Alexis Bouvard, attempting to determine the orbits of the planets in 1821, realized the planet Uranus seemed to be swayed and theorized another large object nearby might be affecting it. Two decades later, Adams focused his energies on the same issue.  Unsatisfied with the limited data he had managed to gather, he made an inquiry with the Astronomer Royal, George Airy, in search of more information to help him with his search for a new planet.  Upon receiving a large number of observations in February 1844, he spent two-and-a-half years attempting to determine where this unknown celestial body might be.

At the same time, Le Verrier focused his attention on determining what Bouvard had found.  Unable to muster much in the way of interest, he published a series of estimates in June 1846.  Le Verrier, struggling to find scientists in his own country willing to pay attention and collaborate, wrote a letter to Galle at the Berlin Observatory detailing his findings.  Arriving on the morning of September 23, 1846, Le Verrier’s note proved to be the final catalyst to the discovery of Neptune.  After nightfall, Galle located the planet just one degree away from where Le Verrier had predicted it would be and 12 degrees away from Adams’ calculated location.  The eighth planet in Earth’s solar system had been officially discovered. After the discovery, there was rivalry between England and France about who should get credit for finding Neptune, Adams or Le Verrier. The international astronomy community agreed that the two astronomers should share credit for the discovery.

Late in 1846, the St. Petersburg Academy of Sciences pushed Le Verrier’s first suggestion for name — Neptune — to the fore.  Honoring the Roman god of the sea, it remains the farthest planet from the sun.

 

Reference:

http://www.mapsofworld.com/on-this-day/september-23-1846-ce-astronomers-discover-neptune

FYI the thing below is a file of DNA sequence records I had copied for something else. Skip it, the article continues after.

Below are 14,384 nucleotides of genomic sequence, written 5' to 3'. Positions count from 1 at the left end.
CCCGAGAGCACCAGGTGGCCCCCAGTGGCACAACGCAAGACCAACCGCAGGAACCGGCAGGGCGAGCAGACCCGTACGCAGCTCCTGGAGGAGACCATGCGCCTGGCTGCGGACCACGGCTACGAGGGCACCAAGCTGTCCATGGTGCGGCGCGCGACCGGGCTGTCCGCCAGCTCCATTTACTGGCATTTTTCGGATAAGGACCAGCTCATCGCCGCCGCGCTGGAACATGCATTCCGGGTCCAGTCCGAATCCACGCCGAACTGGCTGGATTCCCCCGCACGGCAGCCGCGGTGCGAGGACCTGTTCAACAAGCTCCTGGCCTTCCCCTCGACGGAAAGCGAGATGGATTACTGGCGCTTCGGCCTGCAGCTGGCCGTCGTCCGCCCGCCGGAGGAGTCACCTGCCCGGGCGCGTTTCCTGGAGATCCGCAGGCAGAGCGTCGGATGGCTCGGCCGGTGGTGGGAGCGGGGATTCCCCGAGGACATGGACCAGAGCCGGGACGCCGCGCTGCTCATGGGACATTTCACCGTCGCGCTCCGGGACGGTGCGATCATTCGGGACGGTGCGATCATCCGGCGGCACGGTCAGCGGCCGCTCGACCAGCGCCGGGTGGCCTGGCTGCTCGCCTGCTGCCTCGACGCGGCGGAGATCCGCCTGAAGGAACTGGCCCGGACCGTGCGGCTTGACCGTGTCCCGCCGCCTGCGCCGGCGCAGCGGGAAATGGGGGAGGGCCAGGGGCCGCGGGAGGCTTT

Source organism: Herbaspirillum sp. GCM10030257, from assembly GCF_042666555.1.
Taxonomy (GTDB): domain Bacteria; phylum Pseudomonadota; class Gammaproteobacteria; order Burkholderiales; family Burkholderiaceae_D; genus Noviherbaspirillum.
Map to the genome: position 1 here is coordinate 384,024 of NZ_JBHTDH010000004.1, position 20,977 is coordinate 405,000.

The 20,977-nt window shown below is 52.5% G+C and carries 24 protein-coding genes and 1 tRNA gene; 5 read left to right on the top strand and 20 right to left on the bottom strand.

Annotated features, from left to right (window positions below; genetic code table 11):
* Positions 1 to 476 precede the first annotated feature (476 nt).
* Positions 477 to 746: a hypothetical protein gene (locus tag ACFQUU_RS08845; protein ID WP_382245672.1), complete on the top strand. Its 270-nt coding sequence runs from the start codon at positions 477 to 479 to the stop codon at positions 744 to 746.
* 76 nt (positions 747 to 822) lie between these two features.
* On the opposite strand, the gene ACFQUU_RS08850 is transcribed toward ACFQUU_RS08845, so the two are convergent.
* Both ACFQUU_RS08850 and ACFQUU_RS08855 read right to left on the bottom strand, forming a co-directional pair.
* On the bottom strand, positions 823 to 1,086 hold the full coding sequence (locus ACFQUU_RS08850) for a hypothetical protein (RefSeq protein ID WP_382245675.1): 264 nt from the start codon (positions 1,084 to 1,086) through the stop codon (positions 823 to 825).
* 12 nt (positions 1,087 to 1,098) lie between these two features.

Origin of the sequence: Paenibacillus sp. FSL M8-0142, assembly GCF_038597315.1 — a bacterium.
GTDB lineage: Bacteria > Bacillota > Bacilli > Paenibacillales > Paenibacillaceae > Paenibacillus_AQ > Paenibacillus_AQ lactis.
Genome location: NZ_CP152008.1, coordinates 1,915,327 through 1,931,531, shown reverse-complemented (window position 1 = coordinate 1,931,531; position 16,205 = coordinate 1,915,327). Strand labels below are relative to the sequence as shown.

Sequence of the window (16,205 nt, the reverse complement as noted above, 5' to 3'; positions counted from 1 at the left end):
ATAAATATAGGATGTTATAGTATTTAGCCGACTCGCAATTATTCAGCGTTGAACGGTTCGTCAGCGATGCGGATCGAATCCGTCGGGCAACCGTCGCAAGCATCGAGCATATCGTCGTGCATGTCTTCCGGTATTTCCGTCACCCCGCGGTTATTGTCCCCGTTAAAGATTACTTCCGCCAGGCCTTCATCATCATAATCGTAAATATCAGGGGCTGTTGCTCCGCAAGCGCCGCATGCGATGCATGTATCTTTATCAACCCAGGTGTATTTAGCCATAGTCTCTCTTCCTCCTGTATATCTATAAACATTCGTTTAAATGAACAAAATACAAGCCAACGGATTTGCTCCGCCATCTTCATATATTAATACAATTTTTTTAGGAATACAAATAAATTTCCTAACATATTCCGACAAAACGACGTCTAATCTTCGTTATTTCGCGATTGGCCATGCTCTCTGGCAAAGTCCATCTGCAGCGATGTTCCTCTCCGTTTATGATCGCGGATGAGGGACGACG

http://www.universetoday.com/21621/who-discovered-neptune/

This Day in History (19-Aug-1900) – Start of the one & only Olympic cricket match, in Paris

Cricket was also originally scheduled as an Olympic sport in 1896. Owing to insufficient entries, what would have been the only team sport at the first Modern Olympics was not held. Originally, teams representing Belgium, France, Great Britain, and the Netherlands were scheduled to compete in the 1900 tournament. Belgium and the Netherlands pulled out of the competition, leaving Great Britain to play France. In keeping with the informal nature of the Paris Games, two teams were enough to make an Olympic competition, which remains unique in Olympic history. The game was played at the Municipal Velodrome de Vincennes, which is still in use today, and the banked cycling track formed an unusual boundary for the cricket pitch.

France, the hosts, drew the team from just two clubs: the now defunct Union Club and the Standard Athletic Club which had been formed in 1890 by English workmen imported to construct the Eiffel Tower. Majority of the “French” team were, in fact, English expatriates. The visitors were the “Devon & Somerset Wanderers Cricket Club” a well established touring side. The match was originally arranged with the usual eleven players in each team but, an additional player was brought into each team at the last minute. Although the game was essentially between two club sides, posters and handbills give the occasion a flavor by announcing that it was a match between France and England.

The visitors were all out for 117 runs. The host team replied with a score of 78. With an overnight lead of 39 the “Wanderers” gave a vastly improved batting display in the second innings and declared their innings closed at 145 runs for 5 wickets. Needing 185 runs to win, the French batting completely fell apart in the second innings. “Wanderers” finally won by 158 runs with five minutes to spare. The Great Britain team was awarded silver medals and the French team bronze medals. The match was formally recognised as being an Olympic contest in 1912, and the medals were later reassigned as gold and silver.

 

Reference:

http://www.historyorb.com/day/august/19

http://www.sports-reference.com/olympics/summer/1900/CRI/

http://en.wikipedia.org/wiki/Cricket_at_the_1900_Summer_Olympics